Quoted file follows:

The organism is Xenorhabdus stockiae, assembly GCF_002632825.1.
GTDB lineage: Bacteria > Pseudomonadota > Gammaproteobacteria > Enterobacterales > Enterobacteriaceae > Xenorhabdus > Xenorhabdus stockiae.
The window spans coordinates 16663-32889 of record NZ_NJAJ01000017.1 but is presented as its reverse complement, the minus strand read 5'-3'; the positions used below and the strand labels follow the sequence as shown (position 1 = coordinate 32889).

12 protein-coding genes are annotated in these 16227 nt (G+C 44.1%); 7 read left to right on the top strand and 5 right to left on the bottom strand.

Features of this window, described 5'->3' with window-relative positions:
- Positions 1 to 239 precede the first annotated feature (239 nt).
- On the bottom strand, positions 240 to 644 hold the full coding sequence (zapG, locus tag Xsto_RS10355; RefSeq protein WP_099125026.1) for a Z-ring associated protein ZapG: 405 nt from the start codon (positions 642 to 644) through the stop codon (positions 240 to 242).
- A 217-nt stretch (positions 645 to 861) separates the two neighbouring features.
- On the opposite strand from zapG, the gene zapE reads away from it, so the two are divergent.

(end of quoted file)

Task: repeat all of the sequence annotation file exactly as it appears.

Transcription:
The organism is Xenorhabdus stockiae, assembly GCF_002632825.1.
GTDB lineage: Bacteria > Pseudomonadota > Gammaproteobacteria > Enterobacterales > Enterobacteriaceae > Xenorhabdus > Xenorhabdus stockiae.
The window spans coordinates 16663-32889 of record NZ_NJAJ01000017.1 but is presented as its reverse complement, the minus strand read 5'-3'; the positions used below and the strand labels follow the sequence as shown (position 1 = coordinate 32889).

12 protein-coding genes are annotated in these 16227 nt (G+C 44.1%); 7 read left to right on the top strand and 5 right to left on the bottom strand.

Features of this window, described 5'->3' with window-relative positions:
- Positions 1 to 239 precede the first annotated feature (239 nt).
- On the bottom strand, positions 240 to 644 hold the full coding sequence (zapG, locus tag Xsto_RS10355; RefSeq protein WP_099125026.1) for a Z-ring associated protein ZapG: 405 nt from the start codon (positions 642 to 644) through the stop codon (positions 240 to 242).
- A 217-nt stretch (positions 645 to 861) separates the two neighbouring features.
- On the opposite strand from zapG, the gene zapE reads away from it, so the two are divergent.